CraftEdu feels like another project I’m standing by to help deliver, too. This is, perhaps, one of the most exciting teaching platforms I’ve ever encountered, and paired with the amazing faculty that Donna Kato has gathered, I expect this delivery will be extraordinary! I feel so honored to be in the birthing room of this baby, and I hope you’re there with us to celebrate!
Saturday, February 13, 2010
I'm thrilled to be teaching with CraftEdu because I can get so many more people as excited about color, beading, sketchbooking and doodling as I am. These are life-changing endeavors when you pursue them as such. I've completely overhauled who I am through my creative expression, and its the most fun I know.
As a professional artist I've logged in years as a graphic designer, art director, painter, jewelry designer, author, teacher, lecturer, and color expert. And non-professionally as a musician. I publish color information specifically addressing the challenges presented by glass and beads. I've published 4 books, including the popular The Beader’s Guide to Color and The Beader’s Color Palette, which the Library Journal voted the Best Craft How-To book of 2009. I discussed my approach to color on a 2008 episode of the PBS TV show “Beads, Baubles and Jewels.” My lucky day... that's where I met Donna Kato!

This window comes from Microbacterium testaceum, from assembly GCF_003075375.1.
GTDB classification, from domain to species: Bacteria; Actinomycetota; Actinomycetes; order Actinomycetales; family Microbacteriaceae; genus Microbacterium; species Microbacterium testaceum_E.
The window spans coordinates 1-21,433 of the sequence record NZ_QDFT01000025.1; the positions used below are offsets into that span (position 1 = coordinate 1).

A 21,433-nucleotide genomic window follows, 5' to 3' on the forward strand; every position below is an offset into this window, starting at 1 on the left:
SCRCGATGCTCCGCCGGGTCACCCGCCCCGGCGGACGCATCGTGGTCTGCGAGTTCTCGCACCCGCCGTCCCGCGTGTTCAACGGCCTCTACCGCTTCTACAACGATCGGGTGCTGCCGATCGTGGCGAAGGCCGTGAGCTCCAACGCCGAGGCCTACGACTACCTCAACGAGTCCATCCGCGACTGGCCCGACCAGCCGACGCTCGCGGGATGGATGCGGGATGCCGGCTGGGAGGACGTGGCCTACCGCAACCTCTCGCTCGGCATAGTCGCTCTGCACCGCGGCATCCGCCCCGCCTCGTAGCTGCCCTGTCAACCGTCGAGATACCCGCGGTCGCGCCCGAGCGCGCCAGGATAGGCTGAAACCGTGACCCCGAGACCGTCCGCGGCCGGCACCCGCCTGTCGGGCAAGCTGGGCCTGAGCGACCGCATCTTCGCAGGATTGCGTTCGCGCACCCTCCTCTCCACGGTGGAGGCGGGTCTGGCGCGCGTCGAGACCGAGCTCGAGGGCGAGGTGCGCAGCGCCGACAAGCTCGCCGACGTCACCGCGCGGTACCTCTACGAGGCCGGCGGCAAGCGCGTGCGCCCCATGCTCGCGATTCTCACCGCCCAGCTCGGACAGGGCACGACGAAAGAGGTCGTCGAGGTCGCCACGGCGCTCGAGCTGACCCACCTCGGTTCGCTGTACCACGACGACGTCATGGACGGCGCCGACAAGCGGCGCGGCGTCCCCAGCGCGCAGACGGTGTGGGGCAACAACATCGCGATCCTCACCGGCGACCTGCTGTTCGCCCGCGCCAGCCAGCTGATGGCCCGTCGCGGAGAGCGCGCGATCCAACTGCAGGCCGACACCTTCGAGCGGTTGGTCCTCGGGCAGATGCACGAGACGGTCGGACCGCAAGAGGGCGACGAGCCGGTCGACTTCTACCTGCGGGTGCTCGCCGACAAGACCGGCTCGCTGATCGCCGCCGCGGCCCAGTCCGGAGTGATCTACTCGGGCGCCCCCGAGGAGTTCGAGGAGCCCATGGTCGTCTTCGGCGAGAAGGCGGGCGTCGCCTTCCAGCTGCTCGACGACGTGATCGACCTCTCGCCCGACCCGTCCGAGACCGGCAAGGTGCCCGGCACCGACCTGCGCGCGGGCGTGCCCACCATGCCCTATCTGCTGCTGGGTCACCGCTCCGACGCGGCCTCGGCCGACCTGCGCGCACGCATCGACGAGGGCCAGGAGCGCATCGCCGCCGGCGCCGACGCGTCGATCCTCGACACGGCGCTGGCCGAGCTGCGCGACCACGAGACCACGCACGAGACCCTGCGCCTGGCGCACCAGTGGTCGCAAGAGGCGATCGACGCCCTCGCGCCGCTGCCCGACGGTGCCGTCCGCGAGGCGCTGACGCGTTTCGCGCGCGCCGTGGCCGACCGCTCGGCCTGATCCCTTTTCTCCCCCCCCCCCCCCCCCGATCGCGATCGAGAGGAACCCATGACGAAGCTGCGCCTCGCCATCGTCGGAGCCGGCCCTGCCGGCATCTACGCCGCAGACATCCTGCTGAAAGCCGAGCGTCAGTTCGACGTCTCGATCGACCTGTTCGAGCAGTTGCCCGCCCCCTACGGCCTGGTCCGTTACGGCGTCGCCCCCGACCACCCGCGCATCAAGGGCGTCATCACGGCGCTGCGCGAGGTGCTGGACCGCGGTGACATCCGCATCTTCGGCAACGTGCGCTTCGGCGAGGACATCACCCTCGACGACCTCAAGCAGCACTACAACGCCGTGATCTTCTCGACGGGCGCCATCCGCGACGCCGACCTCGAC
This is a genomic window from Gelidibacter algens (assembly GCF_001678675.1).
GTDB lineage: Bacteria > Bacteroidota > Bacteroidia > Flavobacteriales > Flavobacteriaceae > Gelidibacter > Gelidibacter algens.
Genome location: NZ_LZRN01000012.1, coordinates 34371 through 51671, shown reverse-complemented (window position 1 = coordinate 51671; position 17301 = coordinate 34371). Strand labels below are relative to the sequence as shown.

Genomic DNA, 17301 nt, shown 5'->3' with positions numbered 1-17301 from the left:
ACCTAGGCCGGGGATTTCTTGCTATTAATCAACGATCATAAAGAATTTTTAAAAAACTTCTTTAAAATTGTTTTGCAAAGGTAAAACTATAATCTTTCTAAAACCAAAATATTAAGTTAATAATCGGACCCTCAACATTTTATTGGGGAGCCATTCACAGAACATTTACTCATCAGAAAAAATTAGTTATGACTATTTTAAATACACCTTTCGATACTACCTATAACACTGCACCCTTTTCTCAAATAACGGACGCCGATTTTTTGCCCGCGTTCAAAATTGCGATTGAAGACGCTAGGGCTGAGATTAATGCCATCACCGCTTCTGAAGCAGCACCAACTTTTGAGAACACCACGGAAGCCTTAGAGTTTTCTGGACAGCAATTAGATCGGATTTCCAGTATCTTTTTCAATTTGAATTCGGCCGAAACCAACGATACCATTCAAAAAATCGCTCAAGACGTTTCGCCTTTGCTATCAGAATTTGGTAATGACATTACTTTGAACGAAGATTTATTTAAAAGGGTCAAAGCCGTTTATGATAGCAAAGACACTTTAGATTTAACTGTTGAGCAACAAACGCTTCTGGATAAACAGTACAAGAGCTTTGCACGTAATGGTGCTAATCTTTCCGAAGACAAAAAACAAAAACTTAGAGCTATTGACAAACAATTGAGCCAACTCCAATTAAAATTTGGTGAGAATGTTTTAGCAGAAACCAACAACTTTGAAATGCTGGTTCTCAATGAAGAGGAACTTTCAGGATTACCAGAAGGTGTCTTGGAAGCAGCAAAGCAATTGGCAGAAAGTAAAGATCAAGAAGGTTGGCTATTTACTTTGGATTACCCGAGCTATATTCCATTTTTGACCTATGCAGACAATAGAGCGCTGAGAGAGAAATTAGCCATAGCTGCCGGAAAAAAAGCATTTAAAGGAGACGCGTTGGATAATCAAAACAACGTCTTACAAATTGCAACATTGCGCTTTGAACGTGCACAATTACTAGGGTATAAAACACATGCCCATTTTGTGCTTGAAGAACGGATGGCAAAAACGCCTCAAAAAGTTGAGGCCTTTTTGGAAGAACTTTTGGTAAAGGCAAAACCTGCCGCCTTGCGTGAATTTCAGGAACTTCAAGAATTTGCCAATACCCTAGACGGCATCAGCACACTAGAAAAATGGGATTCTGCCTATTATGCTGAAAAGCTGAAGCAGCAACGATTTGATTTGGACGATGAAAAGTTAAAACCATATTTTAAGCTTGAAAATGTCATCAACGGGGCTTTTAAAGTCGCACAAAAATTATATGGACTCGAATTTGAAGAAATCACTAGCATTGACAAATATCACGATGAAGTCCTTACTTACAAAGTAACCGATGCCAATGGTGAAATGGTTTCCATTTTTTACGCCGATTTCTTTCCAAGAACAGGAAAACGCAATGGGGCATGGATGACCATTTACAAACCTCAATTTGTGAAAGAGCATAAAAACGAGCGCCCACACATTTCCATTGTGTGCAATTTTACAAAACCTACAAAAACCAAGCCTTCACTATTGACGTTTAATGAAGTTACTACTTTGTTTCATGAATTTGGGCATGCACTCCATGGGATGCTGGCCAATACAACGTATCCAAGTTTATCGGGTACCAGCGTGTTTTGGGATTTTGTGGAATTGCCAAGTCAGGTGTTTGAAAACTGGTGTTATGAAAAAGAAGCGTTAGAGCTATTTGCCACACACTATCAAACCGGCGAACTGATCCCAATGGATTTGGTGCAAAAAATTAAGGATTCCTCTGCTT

I conduct color courses for artists, interior designers, and beaders throughout the US. My art is featured in galleries across the country and in many books.
My free monthly color column, “Margie’s Muse,” is available on my website, www.MargieDeeb.com. Subscription to my free monthly e-newsletter is also available on my website.
My articles have appeared in Bead & Button and Beadwork magazines, and I write a regular color column in Step-by-Step Beads (make that "wrote" as they are now part of Beadwork) and the Softflex website.
Over the years I've taken -- and then taught -- art and jewelry-making classes, I've learned to recognize an unconscious notion that many students carry with them into the classroom: They hope maybe they’ll be “discovered” in this class. I think sometimes students hope their teacher or their fellow students will not only recognize their talent, but be absolutely blown away by their phenomenal artistry. Glory will soon follow. Admit it, we’ve all been guilty of thinking that. Myself included. The problem is, if you’re busy worrying about how your work is going to look to your teacher and fellow students, you’re going to be very, very careful. You’re going to try to minimize mistakes. And there is no creativity and no learning without mistakes.